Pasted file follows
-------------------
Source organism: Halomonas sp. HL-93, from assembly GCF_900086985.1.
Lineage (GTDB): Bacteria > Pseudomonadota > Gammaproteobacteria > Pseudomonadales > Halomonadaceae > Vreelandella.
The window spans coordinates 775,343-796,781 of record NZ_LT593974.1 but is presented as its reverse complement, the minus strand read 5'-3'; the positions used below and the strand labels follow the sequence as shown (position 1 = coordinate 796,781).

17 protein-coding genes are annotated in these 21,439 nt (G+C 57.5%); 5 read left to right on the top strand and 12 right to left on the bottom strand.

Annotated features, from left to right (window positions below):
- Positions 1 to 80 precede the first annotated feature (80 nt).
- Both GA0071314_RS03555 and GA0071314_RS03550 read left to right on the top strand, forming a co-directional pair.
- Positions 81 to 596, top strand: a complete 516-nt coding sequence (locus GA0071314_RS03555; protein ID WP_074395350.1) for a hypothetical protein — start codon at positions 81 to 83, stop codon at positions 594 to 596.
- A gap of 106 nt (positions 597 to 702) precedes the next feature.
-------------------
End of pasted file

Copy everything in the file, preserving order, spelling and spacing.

Source organism: Halomonas sp. HL-93, from assembly GCF_900086985.1.
Lineage (GTDB): Bacteria > Pseudomonadota > Gammaproteobacteria > Pseudomonadales > Halomonadaceae > Vreelandella.
The window spans coordinates 775,343-796,781 of record NZ_LT593974.1 but is presented as its reverse complement, the minus strand read 5'-3'; the positions used below and the strand labels follow the sequence as shown (position 1 = coordinate 796,781).

17 protein-coding genes are annotated in these 21,439 nt (G+C 57.5%); 5 read left to right on the top strand and 12 right to left on the bottom strand.

Annotated features, from left to right (window positions below):
- Positions 1 to 80 precede the first annotated feature (80 nt).
- Both GA0071314_RS03555 and GA0071314_RS03550 read left to right on the top strand, forming a co-directional pair.
- Positions 81 to 596, top strand: a complete 516-nt coding sequence (locus GA0071314_RS03555; protein ID WP_074395350.1) for a hypothetical protein — start codon at positions 81 to 83, stop codon at positions 594 to 596.
- A gap of 106 nt (positions 597 to 702) precedes the next feature.